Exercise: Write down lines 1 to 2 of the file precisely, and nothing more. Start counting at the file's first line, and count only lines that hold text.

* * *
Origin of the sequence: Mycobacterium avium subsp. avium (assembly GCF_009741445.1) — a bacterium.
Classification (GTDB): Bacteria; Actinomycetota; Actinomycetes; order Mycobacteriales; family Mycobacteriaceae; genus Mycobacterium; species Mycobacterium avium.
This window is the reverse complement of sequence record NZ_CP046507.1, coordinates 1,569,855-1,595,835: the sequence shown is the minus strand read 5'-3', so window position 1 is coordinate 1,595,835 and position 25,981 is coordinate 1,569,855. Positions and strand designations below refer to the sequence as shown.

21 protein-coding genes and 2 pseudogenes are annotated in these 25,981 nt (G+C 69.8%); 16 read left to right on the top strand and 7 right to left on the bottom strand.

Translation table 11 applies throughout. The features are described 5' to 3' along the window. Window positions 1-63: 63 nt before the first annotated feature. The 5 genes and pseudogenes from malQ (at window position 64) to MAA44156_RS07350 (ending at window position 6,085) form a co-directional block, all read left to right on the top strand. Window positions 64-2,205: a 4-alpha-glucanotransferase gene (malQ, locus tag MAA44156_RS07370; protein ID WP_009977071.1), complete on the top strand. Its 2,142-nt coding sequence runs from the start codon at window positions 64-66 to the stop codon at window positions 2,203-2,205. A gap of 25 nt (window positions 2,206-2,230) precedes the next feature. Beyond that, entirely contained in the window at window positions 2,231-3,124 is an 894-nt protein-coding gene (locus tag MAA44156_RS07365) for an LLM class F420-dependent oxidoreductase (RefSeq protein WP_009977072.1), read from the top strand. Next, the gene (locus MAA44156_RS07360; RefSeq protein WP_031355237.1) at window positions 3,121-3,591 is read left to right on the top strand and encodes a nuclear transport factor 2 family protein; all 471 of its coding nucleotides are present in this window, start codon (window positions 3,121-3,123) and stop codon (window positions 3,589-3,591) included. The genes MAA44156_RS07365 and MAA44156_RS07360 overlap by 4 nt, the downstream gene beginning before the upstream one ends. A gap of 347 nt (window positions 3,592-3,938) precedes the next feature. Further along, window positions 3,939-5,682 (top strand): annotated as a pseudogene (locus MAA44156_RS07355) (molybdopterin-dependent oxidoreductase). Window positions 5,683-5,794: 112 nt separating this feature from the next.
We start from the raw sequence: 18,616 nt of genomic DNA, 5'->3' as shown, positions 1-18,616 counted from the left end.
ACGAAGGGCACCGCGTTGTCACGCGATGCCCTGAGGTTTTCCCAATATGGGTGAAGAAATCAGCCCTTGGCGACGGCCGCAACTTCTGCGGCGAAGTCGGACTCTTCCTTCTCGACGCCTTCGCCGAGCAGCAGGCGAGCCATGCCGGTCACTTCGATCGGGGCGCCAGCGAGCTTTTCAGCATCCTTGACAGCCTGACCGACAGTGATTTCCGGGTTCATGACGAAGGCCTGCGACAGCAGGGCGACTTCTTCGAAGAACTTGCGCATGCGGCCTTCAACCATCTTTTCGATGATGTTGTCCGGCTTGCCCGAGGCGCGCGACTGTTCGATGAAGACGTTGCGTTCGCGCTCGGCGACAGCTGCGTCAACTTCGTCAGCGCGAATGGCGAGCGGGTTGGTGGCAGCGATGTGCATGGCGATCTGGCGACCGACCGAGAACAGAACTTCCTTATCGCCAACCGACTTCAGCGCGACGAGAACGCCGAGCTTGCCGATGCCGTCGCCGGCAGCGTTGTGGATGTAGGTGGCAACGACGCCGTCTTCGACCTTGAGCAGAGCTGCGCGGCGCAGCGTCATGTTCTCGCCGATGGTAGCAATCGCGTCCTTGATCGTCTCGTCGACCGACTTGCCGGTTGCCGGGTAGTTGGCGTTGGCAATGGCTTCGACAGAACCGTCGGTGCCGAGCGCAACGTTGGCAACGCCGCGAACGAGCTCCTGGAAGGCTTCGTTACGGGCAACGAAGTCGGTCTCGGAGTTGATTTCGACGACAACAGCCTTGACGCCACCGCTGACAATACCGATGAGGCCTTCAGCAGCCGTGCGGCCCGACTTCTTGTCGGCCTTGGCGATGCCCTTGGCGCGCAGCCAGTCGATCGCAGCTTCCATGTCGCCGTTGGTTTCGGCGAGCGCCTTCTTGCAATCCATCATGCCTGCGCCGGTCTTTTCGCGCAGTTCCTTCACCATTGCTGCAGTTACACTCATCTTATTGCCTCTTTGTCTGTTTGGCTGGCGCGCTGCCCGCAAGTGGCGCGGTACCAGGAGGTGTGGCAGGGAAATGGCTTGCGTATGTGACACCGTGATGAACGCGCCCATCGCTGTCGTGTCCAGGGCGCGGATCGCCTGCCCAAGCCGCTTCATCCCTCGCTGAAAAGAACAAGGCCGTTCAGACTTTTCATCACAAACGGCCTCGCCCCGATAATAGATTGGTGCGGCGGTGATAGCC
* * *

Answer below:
Origin of the sequence: Mycobacterium avium subsp. avium (assembly GCF_009741445.1) — a bacterium.
Classification (GTDB): Bacteria; Actinomycetota; Actinomycetes; order Mycobacteriales; family Mycobacteriaceae; genus Mycobacterium; species Mycobacterium avium.